When her father was 76, he had Alzheimer’s. Now the same age as her father, she’s participating in a clinical trial that might help prevent the disease.

Whenever Deltona, FL resident Frances Porter, 76, has trouble recalling a name or misplacing one of her belongings, she worries dementia may be “hanging over her”—and she’s felt this way for decades. When her father was her age, he developed Alzheimer’s.

Now that she’s in her 70s, Porter is taking action to avoid this outcome. She sees participating in scientific research into Alzheimer’s  as a way to make a difference, if not for herself then for future generations. 

Porter enrolled in a clinical trial called the Phase 3 AHEAD trial, which is investigating whether Leqembi—an anti-amyloid drug fully approved by the FDA last July for treating the early stages of Alzheimer’s—could not just slow the disease for people who already have Alzheimer’s symptoms, but prevent the onset of the disease altogether. 

Trial participants are cognitively healthy older people aged 55 to 80 who have amyloid plaque buildup—a telltale sign of Alzheimer’s disease—in their brains. This plaque can show up years or even decades before Alzheimer’s symptoms appear.

How Porter keeps her brain healthy

Because her father developed Alzheimer’s, Porter knew that she was at a higher risk. Having at least one parent with Alzheimer’s could increase the chances of developing Alzheimer’s by 70 percent.

For most of her life, Porter said that she has been conscious about eating healthy—lifestyle choices she knows can reduce other risk factors for the disease like high blood pressure or cholesterol. She also continues her active social life, participating in many women’s book clubs and volunteering. 

“I’m a Guardian ad Litem for Seminole County,” Porter said. This means that she acts as an “advocate for the children that have been removed from their family, because of some kind of abuse or neglect.” Her work with children, she explained, brings her a lot of joy.

Even with her healthy lifestyle, Porter still knew that she was at risk of developing the disease that affected her father, so she decided to see if she was eligible for any clinical trials. 

What Porter wants you to know about Alzheimer’s

Porter is adamant that the people who develop Alzheimer’s are not just their disease. 

Even though her father changed throughout the disease, he still loved his family. Before the disease, Porter recalled that her father was seldom visibly affectionate. 

“When he developed Alzheimer’s, he became physically affectionate which was nice,” she said. He also retained his wisdom—he remembered that Porter no longer lived in Georgia and would need to travel to see him.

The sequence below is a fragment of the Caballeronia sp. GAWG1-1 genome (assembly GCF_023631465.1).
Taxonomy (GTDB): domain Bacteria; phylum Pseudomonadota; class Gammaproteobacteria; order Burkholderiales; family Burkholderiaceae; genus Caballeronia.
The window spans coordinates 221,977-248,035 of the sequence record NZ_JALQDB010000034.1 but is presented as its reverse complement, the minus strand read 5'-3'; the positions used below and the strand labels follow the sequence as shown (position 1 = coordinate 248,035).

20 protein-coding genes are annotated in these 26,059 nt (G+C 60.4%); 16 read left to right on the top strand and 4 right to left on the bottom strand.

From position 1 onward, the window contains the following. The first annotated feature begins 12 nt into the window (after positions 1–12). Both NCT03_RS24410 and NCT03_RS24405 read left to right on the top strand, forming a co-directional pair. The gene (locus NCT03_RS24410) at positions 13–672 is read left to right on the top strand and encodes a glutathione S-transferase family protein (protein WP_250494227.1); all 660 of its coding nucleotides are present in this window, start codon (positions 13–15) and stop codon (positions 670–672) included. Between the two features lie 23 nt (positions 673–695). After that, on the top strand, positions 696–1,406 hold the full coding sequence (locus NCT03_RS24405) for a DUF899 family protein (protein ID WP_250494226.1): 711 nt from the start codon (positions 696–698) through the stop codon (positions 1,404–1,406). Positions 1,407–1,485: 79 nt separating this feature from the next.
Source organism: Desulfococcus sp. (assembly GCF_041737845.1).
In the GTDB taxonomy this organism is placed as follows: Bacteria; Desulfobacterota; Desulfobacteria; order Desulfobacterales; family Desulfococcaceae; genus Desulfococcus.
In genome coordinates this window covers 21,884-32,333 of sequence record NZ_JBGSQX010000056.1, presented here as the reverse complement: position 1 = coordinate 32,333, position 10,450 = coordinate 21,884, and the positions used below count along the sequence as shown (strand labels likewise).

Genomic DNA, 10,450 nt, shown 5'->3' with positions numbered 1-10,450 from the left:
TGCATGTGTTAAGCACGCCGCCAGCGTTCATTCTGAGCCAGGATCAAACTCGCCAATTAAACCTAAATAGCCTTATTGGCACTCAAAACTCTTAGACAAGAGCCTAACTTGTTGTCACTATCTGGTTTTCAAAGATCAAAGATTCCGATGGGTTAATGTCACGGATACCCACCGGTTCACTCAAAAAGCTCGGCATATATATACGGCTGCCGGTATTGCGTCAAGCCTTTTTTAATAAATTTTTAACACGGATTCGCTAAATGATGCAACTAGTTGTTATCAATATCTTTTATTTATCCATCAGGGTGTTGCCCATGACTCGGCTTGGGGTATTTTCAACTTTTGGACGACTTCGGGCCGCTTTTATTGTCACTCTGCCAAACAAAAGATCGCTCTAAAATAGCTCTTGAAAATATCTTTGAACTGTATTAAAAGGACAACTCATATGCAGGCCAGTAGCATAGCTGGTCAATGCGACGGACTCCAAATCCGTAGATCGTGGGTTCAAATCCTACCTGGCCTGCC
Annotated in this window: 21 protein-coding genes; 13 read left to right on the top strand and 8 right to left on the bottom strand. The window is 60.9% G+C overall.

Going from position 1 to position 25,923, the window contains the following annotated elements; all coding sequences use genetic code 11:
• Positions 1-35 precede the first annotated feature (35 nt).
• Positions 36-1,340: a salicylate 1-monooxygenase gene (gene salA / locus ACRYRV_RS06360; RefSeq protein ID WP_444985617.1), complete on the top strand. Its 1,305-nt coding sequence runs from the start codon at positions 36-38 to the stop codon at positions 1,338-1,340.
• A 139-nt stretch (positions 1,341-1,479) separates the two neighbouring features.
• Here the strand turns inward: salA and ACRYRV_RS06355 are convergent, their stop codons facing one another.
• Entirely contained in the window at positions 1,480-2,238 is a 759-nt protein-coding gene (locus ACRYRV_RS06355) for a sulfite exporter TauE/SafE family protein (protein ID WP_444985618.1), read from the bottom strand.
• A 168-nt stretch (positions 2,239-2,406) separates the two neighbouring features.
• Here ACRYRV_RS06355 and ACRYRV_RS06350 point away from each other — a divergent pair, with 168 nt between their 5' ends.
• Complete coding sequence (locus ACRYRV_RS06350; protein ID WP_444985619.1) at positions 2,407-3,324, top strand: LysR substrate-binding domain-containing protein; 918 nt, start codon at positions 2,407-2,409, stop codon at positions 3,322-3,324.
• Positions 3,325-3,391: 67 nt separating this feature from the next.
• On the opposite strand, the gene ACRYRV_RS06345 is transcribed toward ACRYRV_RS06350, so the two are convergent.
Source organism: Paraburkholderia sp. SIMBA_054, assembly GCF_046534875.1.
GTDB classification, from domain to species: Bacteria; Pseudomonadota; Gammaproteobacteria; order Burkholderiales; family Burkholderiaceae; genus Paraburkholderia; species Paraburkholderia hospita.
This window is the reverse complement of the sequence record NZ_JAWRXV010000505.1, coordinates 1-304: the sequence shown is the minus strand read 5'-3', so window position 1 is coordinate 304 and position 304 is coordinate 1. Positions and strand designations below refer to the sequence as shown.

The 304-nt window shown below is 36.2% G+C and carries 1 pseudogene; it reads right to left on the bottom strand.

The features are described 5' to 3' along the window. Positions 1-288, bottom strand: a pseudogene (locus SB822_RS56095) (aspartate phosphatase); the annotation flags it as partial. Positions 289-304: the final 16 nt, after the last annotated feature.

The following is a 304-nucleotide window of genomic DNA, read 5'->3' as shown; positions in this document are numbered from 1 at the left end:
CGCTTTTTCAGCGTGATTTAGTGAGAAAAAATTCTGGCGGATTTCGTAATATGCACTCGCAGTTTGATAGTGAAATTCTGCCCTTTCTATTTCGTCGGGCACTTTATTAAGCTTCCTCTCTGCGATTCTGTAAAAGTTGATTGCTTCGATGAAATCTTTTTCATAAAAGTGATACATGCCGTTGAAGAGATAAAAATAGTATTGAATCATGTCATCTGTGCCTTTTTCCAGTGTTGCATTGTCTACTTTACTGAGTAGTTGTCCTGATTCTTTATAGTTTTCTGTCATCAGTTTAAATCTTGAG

Keeping his sense of humor, one day, her father asked if he could return with her. “That’s what old people do: They go with young people and tell them how to do something they already know how to do,” her father had said. 

What it’s like to participate in the AHEAD trial 

Porter signed up to see if she would be a fit for the AHEAD trial.

To determine her eligibility for the trial, she worked with trial administrators in a screening process that took about six months. This process included drawing blood to look for biomarkers and genetic testing, imaging, and cognitive testing. Trial administrators were looking to understand, through these tests, that she was still cognitively healthy but that she did have beta-amyloid plaques in her brain—a hallmark of Alzheimer’s disease.

At the end of the screening process, Porter learned she was eligible to join the trial. As a participant, she will receive an intravenous infusion every two weeks at the clinical trial center for 96 weeks and then infusions every four weeks for just over two years. But she won’t know if she received the drug, Leqembi, or the placebo, until the end of the trial. Researchers will study the plaques in her brain, her cognitive abilities, and other markers over these two years to understand what affects the infusion had. Then, they’ll look across all trial participants and compare the outcomes for the people who had the placebo, versus the people who had the drug, to understand how much a difference Leqembi might make in preventing the onset of Alzheimer’s disease.

What’s it like to participate in this scientific research process?

“I feel like we’re part of an important community,” Porter said. Her participation in the clinical trial has helped her come to accept that she has some of the underlying pathology of Alzheimer’s and that she might develop it in the future. “I’m surprised that being part of the trial has made that difference.”